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Cardinal In Power: Team Deserves Roses

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Stanford head coach David Shaw rose the Pac-12 title trophy for the second time in two years. Photo by Christian Petersen/Getty Images.
Stanford head coach David Shaw rose the Pac-12 title trophy for the second time in two years. Photo by Christian Petersen/Getty Images.


For the Arizona State University fans that thought this might be a close game, sorry Stanford’s not sorry. The Cardinal showed why it deserves the BCS bid and ticket to the Rose Bowl by beating ASU, 38-14, in the Pac-12 title.

Stanford’s elite performance — led by Pac-12 MVP Tyler Gaffney — was one of its best of the year. Here's what you need to know about the game.

Gaffney Does It Again

Saturday night was not even Gaffney’s best performance. His 22-carry, 133-yard, three touchdown performance against ASU was almost mundane. He had 22 carries, 145 yards and three touchdowns against Oregon State. He has rushed for more than 113 yards five times this year and surpassed the century mark nine times. He's also scored a touchdown in every game but one.

Gaffney played the essential role in the offense against ASU. He ran it well, despite the Sun Devils knowing he was coming. He established a dominant run game that opened up the deep play-action pass. Kevin Hogan connected on five passes of 20 yards or more to four different receivers. Those plays were thanks to Gaffney in large part.

Gaffney is the most consistent player in the Pac-12, not just on Stanford. He deserves the Pac-12 MVP honors.

Special Teams Still … Special

Stanford flummoxed ASU punter Alex Garoutte. He averaged 33 yards on four punts and ended up getting benched. The Stanford special teams also held ASU to only 4.6 yards per punt return and 18.6 on kick returns. There are three phases to football and Stanford does not overlook this one.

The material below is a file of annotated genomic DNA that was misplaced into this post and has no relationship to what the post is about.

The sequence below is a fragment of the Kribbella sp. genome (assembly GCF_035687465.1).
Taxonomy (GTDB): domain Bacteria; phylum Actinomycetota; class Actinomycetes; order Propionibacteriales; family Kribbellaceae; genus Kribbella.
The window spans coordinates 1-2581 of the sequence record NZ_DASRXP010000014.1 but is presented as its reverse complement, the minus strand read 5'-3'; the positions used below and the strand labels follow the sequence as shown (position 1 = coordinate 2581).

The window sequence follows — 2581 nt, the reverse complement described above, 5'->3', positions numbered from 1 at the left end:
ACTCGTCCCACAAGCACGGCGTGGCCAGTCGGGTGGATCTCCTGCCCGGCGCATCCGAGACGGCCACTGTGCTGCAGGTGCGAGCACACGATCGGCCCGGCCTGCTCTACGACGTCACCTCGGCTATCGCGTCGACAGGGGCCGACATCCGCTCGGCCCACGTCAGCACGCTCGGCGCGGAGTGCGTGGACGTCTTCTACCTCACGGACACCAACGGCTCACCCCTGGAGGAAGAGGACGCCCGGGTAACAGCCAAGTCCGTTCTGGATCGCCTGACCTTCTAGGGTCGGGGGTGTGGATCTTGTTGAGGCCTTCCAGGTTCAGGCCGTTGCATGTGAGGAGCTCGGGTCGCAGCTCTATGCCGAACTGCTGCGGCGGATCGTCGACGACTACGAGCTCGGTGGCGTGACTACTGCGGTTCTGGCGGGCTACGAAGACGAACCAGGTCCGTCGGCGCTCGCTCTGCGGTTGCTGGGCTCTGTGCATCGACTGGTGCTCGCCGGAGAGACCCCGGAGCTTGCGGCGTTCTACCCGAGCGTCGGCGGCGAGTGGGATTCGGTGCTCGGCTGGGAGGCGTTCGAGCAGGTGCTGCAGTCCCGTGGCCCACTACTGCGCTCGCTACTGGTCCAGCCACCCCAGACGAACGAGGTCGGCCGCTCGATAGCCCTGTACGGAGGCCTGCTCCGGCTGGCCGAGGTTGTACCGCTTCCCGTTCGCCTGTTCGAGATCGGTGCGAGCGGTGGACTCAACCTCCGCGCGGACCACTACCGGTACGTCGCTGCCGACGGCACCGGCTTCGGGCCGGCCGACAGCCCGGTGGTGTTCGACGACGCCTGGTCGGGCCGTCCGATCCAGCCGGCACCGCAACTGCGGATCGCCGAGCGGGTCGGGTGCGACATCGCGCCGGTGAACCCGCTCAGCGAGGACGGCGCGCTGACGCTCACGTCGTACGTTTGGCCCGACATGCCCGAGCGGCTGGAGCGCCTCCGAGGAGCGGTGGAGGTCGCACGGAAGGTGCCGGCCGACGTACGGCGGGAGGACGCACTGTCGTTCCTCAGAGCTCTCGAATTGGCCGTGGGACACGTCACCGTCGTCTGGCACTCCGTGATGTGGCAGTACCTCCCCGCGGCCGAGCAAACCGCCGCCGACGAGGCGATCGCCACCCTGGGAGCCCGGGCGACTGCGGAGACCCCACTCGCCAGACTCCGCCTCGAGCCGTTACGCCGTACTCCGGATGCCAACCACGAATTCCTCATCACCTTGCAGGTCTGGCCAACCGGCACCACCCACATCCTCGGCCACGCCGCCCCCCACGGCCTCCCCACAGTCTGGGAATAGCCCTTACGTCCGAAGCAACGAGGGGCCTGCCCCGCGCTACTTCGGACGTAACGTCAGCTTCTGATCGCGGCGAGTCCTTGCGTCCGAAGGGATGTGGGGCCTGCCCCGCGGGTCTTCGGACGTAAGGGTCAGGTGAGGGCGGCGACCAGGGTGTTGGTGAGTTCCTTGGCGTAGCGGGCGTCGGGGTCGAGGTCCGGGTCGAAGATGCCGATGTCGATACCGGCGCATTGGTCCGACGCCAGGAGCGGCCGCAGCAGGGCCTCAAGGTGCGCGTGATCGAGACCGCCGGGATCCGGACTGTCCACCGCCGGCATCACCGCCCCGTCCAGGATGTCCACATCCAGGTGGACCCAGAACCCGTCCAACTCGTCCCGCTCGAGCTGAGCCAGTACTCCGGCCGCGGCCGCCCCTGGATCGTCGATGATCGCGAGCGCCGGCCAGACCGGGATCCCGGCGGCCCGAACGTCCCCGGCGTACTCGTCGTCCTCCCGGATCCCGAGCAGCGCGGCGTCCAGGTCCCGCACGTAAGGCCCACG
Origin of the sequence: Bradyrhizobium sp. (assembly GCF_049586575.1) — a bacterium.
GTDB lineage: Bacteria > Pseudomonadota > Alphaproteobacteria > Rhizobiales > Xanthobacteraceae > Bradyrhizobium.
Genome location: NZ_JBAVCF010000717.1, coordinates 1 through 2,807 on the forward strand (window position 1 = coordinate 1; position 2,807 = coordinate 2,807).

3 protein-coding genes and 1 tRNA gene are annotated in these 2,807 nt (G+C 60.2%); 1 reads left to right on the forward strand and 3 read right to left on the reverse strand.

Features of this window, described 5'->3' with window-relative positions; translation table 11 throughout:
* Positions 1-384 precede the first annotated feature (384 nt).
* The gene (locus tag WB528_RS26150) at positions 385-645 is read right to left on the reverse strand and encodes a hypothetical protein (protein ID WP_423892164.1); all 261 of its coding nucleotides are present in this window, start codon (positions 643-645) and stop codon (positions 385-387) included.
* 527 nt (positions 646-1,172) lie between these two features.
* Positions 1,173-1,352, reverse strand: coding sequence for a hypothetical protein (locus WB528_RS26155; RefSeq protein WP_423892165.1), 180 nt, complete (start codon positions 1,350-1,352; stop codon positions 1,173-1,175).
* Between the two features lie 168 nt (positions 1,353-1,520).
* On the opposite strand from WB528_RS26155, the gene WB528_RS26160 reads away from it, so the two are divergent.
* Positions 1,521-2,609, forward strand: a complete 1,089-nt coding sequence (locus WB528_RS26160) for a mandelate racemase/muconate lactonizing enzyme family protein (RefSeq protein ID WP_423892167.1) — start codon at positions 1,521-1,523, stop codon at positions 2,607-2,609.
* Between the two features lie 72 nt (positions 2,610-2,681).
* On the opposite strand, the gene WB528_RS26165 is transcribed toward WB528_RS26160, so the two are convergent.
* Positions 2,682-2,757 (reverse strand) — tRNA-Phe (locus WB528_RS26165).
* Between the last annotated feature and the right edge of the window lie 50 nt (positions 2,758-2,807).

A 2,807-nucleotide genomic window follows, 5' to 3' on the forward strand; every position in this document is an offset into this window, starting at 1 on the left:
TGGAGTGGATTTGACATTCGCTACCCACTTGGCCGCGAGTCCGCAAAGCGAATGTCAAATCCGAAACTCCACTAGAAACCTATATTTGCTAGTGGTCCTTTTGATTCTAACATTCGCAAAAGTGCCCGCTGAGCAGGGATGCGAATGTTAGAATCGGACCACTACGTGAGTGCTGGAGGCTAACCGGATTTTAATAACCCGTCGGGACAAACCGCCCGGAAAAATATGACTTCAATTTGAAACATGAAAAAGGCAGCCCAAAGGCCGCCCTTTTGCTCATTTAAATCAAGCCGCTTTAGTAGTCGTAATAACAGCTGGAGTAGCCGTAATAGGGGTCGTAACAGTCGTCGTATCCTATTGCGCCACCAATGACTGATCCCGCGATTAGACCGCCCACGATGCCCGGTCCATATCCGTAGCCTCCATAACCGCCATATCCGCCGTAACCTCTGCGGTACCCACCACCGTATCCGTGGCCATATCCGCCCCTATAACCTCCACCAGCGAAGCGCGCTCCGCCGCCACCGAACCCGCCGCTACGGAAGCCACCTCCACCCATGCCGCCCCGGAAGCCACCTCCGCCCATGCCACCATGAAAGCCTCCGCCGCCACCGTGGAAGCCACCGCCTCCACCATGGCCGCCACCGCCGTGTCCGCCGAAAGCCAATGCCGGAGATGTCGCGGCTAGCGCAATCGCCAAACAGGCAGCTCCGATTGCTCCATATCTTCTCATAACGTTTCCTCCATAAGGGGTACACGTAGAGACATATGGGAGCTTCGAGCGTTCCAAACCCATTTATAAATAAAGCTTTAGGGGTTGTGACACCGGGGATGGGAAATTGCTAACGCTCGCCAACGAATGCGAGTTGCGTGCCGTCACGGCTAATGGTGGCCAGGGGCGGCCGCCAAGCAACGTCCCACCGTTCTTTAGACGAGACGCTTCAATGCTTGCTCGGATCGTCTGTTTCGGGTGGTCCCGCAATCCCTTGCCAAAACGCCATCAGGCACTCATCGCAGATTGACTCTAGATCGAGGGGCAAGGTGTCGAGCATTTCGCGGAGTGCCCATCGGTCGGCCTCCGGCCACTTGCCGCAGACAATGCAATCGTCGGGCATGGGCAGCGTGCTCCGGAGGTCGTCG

Finding Foster

The hybrid wide receiver and running back that replaced Marion Grice, D.J. Foster, tore up the Stanford defense. He gave the team its only two touchdowns on a 51-yard run and a 65-yard screen pass. Stanford could not have seen this guy coming — literally. Stanford had trouble finding him during both those plays. He went untouched on the run and hid behind the bigger receivers on the screen pass. Foster’s game resembled Darren Sproles. ASU would be wise to use the sophomore in a similar fashion next season.

What The … Hogan?

I sing a tune of uncertainty for Hogan every week, but I must laud his performance against ASU. He showed amazing touch and chemistry when throwing to Devon Cajuste. He ran Stanford’s second scoring drive like a field general, passing with confidence and running for essential first downs. His 277 passing yards were his most against a ranked opponent in his career. He had a near-perfect passer rating of 214.3. If he can repeat that kind of performance, Stanford will be unbeatable in the Rose Bowl and during the 2014 season.

Severe Seven

The seven men that Stanford put in the box were exceptional. The Stanford defense allowed only 311 total yards and 14 points — half of what they scored in the first meeting. Trent Murphy lead the charge by racking up seven tackles, two tackles for loss, a sack and a forced fumble. That’s got to be the equivalent of a triple-double in basketball. He also showed his versatility by playing upright as an outside linebacker and with his hands in the dirt as a defensive end.

Roses

Stanford will face No. 4 Michigan State in the Rose Bowl. It will be the Cardinal's second in two years. David Shaw is only the third coach to reach a BCS bowl in all of his first three years. NFL teams with head coaching vacancies have taken note.

Follow Henry on Twitter @McKennAnalysis